Kenneth Johnson, PhD
Kenneth M. Johnson was a Professor of Sociology at Loyola University-Chicago. He is a PhD demographer and sociologist specializing in US demographic trends. Dr. Johnson completed his graduate training at the University of North Carolina-Chapel Hill and received his undergraduate training at the University of Michigan. He taught courses in demography, research methods, quantitative analysis and urban sociology at both the graduate and undergraduate level. Dr. Johnson was named a Loyola Faculty Scholar in 2002 and Faculty Member of the Year in 2006 for his sustained record of excellence in research and teaching.
Dr. Johnson has done extensive research on population redistribution and demographic trends in the United States. His research has been funded by grants from the US Department of Agriculture, Economic Research Service and US Forest Service. He has authored a book and more than one hundred and fifty articles, reports and papers on US demographic trends. His research has been published in academic journals including Demography, Social Forces,American Demographics, The Wilson Quarterly, and Rural Sociology. Dr. Johnson's research has also been reported in articles appearing in The New York Times, Wall Street Journal, Chicago Tribune, Los Angeles Times, Washington Post and USA Today, and he has been interviewed on ABC World News Tonight, NBC Nightly News, CNN, BBC and National Public Radio. An extensive article on Dr. Johnson's research appeared in the Chicago Tribune.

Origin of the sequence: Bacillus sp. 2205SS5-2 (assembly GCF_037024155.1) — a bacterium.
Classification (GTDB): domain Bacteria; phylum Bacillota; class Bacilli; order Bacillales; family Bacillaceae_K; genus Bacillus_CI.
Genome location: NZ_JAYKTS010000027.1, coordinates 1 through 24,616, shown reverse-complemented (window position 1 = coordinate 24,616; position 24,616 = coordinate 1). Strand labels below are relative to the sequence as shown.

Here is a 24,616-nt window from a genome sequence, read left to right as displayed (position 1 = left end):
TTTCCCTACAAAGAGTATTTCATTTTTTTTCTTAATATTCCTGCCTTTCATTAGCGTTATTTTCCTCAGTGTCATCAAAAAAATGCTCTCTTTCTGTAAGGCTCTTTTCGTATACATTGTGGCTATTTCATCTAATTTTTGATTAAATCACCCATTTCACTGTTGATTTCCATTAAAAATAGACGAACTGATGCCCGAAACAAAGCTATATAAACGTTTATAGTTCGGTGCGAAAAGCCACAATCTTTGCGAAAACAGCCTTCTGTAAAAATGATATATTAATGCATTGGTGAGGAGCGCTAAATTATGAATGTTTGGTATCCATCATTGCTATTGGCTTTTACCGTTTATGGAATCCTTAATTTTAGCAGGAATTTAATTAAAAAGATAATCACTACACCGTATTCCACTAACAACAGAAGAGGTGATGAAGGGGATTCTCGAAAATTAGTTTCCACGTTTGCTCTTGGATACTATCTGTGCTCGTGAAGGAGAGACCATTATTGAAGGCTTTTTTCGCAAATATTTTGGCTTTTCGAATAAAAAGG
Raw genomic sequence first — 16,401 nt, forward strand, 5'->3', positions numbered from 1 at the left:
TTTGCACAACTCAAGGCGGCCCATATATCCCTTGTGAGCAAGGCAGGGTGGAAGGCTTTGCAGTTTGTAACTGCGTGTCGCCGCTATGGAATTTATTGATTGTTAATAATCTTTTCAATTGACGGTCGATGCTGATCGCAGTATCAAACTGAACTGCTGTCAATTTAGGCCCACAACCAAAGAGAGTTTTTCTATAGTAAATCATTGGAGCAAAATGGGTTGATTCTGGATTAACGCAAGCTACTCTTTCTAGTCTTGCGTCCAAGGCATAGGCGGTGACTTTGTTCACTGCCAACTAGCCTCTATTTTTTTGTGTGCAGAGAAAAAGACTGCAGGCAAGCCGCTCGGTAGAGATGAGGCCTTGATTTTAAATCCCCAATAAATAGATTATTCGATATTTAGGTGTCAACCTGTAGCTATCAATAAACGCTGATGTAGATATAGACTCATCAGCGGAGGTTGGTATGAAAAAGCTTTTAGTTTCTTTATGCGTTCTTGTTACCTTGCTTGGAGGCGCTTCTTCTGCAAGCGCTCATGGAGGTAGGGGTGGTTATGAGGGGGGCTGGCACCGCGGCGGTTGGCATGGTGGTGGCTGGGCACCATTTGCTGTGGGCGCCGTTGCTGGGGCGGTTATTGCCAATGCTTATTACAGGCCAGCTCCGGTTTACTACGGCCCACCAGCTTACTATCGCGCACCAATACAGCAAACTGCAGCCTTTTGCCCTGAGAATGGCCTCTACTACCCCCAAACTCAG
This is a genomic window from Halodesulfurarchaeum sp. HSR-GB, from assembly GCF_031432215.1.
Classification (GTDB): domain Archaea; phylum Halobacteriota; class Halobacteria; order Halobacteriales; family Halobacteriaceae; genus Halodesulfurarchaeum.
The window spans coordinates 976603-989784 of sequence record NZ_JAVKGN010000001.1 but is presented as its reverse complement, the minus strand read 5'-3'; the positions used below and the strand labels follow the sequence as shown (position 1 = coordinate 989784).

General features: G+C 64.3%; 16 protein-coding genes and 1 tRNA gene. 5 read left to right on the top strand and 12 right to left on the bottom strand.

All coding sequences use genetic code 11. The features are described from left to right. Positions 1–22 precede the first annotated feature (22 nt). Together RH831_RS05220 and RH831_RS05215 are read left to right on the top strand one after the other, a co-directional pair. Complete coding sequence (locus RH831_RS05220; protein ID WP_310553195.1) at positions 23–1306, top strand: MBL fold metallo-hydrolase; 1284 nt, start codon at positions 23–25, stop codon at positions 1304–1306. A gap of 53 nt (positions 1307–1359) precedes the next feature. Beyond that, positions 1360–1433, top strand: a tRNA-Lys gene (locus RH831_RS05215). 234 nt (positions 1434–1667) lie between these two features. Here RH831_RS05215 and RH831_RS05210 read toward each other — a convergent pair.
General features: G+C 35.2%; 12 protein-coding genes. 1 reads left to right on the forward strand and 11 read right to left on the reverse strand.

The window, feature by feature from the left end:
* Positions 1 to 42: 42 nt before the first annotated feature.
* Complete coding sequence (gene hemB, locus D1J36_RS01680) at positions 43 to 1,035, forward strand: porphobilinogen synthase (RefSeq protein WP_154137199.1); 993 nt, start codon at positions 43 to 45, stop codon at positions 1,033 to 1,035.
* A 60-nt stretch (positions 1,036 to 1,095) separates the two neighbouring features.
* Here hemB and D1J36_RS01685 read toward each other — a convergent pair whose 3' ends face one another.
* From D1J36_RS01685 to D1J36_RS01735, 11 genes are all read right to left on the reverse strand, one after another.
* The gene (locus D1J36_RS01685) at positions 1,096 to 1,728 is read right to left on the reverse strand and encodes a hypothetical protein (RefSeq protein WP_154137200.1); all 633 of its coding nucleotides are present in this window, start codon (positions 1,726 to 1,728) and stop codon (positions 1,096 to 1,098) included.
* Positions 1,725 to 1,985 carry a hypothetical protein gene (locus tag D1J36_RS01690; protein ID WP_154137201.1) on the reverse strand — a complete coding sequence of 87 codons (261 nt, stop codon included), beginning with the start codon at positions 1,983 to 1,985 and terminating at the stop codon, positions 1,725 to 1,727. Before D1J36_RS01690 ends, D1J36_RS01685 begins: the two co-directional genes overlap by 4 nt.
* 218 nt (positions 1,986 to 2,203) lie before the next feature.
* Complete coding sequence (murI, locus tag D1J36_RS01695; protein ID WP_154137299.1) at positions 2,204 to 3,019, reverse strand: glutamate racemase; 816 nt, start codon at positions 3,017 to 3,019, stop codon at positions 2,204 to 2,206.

Rural Rebound—Rural areas of the US gained population at near record levels in the early 1990s. This rural rebound was widespread geographically. Rural growth rates diminished in the late 1990s, but began to pickup again after 2001.
Recreation—For several decades, nonmetropolitan recreational counties have enjoyed among the highest population growth rates of any identifiable group of counties. Most of the growth has come from more people moving in and fewer leaving.
Chicago Demographic Trends—The City of Chicago has lost population since 2000 after a surprising population gain in the 1990s. The recent Census estimates show that suburban Cook County is now losing population as well. The population losses in Chicago and suburban Cook County are occurring because outmigration from the areas is rising. In contrast, population gains are widespread and substantial in the outer suburbs. To hear an interview with Dr. Johnson about recent demographic trends in Chicago on WBEZ.
Rural Child Poverty—A recent joint research project by Dr. Johnson and demographer William O'Hare of the Annie E. Casey Foundation explores the well being of the 14 million children who live in rural America. They find that rural children, regardless of race or Hispanic origin, have higher poverty rates than their urban counterparts. They also find that access to health care and services is also more limited for rural children.
Chicago Tribune Editorial, August 8, 2004